Overseas Pakistanis’ Voting

The Internet Voting Task Force (IVTF) of Election Commission of Pakistan (ECP) highlighting the flaws in the E-Voting mechanism should not become an excuse for denying overseas Pakistanis their voting right. Pakistan is one of those 100 countries worldwide that do not allow its expats to vote for the candidates they want to or lack facilities in this regard.

The inability of expats to cast their votes also undermines one essential democratic principle: all citizens should have equal rights, regardless of where they happen to be at election time. Pakistanis living abroad whose invaluable contributions in sustaining the fragile economy deserve the right to exercise their voting rights as much as any other citizen of Pakistan.

It is unfortunate that for the last seven decades the state has failed in devising a mechanism that can ensure expats to exercise their voting right. Giving citizens the right and opportunity to vote, despite their place of residence, can generate positive results that go beyond participation in choosing their favoured party or candidate. Such option ensures more direct affiliation and belief in their home country.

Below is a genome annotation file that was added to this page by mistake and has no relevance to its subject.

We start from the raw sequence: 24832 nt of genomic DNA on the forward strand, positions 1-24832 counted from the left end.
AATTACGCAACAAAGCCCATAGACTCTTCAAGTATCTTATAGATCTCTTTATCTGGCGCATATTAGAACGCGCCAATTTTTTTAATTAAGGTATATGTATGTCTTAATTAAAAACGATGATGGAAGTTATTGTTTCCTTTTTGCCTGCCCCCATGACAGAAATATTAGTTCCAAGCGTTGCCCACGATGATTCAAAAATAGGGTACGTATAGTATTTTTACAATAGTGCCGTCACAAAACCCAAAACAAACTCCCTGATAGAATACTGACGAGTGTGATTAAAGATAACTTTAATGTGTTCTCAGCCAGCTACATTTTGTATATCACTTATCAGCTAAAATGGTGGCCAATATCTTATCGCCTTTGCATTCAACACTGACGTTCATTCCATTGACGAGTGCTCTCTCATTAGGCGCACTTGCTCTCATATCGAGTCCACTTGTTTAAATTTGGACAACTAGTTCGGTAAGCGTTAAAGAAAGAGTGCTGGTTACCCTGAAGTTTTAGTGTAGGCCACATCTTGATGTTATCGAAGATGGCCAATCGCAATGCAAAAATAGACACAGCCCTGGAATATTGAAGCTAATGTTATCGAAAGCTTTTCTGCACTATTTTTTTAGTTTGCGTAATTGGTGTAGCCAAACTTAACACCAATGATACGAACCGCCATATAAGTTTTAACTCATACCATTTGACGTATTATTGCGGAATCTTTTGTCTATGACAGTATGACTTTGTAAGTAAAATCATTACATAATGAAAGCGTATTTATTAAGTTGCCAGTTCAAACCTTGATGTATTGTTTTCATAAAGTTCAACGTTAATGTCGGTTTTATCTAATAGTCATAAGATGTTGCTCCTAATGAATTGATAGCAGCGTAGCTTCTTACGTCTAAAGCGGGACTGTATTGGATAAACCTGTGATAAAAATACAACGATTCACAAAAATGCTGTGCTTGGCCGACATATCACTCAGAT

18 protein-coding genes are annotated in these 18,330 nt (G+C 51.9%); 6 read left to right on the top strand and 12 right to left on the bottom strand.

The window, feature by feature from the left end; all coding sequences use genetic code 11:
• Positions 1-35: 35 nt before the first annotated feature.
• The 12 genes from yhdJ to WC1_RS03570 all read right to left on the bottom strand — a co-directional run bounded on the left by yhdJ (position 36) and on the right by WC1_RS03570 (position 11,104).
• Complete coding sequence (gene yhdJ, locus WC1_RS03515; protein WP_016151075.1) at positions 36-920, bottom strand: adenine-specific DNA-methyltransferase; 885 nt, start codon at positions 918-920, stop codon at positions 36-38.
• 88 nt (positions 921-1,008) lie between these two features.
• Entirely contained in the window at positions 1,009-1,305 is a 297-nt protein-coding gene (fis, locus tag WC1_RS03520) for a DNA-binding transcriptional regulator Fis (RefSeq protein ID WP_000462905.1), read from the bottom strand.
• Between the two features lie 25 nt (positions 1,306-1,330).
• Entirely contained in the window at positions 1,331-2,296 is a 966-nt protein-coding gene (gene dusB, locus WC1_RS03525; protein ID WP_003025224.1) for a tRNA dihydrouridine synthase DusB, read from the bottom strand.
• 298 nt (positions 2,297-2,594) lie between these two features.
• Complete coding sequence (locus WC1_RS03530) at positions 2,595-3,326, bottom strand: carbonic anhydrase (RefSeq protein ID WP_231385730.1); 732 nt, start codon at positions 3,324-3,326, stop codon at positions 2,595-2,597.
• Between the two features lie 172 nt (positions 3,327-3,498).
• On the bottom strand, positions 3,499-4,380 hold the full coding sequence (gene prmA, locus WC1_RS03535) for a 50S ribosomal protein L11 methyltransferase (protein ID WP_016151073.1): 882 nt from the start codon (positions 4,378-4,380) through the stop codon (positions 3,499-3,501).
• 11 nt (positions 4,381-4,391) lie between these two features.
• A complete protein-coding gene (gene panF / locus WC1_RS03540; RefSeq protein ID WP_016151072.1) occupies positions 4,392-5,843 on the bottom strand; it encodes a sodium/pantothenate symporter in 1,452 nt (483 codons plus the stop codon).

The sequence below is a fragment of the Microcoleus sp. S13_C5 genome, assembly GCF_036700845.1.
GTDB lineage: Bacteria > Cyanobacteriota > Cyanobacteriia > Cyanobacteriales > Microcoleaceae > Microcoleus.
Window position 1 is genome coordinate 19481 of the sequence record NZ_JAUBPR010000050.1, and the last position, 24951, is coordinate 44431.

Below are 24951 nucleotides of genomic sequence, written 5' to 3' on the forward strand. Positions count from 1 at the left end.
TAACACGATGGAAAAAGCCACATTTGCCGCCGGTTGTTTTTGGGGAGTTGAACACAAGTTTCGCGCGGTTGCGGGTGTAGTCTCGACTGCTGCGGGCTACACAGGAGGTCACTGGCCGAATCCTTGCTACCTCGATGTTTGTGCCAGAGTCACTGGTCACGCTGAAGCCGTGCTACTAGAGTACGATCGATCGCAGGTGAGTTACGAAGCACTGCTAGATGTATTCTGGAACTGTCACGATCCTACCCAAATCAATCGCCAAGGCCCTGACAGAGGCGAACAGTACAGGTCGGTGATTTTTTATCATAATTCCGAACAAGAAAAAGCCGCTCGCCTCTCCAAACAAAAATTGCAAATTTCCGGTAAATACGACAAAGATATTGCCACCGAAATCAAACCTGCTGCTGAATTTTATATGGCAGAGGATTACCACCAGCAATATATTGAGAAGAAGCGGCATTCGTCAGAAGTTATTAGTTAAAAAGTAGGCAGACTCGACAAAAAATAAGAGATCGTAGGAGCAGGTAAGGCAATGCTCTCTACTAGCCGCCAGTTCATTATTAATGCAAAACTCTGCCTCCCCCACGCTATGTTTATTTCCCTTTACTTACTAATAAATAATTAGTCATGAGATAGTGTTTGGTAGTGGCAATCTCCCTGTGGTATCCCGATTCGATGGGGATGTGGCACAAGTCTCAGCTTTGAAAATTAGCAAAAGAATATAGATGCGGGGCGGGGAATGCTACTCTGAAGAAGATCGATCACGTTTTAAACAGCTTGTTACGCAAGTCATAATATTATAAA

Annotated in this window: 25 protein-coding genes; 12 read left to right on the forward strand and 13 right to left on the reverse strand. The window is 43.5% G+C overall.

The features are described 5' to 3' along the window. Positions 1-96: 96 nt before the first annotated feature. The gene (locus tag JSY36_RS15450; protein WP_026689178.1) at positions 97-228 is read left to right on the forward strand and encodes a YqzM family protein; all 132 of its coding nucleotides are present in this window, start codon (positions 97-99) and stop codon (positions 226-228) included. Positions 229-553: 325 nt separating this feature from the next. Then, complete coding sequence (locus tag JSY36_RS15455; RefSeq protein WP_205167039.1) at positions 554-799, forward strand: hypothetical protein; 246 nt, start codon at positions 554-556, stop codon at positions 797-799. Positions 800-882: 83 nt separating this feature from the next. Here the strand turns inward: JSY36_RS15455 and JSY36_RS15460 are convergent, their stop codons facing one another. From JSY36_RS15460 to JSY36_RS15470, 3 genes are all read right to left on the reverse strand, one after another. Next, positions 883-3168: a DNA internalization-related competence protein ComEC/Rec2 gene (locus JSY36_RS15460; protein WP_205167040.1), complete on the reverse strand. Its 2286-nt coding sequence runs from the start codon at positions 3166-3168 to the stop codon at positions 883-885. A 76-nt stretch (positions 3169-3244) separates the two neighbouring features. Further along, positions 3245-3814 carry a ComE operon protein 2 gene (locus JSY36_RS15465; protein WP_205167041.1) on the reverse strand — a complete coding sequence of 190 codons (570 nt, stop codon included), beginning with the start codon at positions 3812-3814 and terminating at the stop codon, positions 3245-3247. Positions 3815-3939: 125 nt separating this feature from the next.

More than 6 million Pakistanis in foreign lands are eligible voters. Such a significant number of voters can change the outlook of election results. But it is shameful that even in 2018, the state is unable to establish any mechanism for these potential voters. While the fears of manipulation in online voting expressed before ECP should be taken into consideration, the ECP can mimic other countries that ensure their expats vote. In the US presidential elections, American citizens living abroad go to their respective embassies to vote for whomever they want to vote.

Deliberations, indeed, are needed to ensure voter secrecy, the stability of the system. However, caution on such issues should neither make ECP nor NADRA lethargic. ECP should put in more considerable effort to ensure that overseas Pakistanis can vote in the next general elections, making the most of the five-year period to finalise arrangements.

ePaper - Nawaiwaqt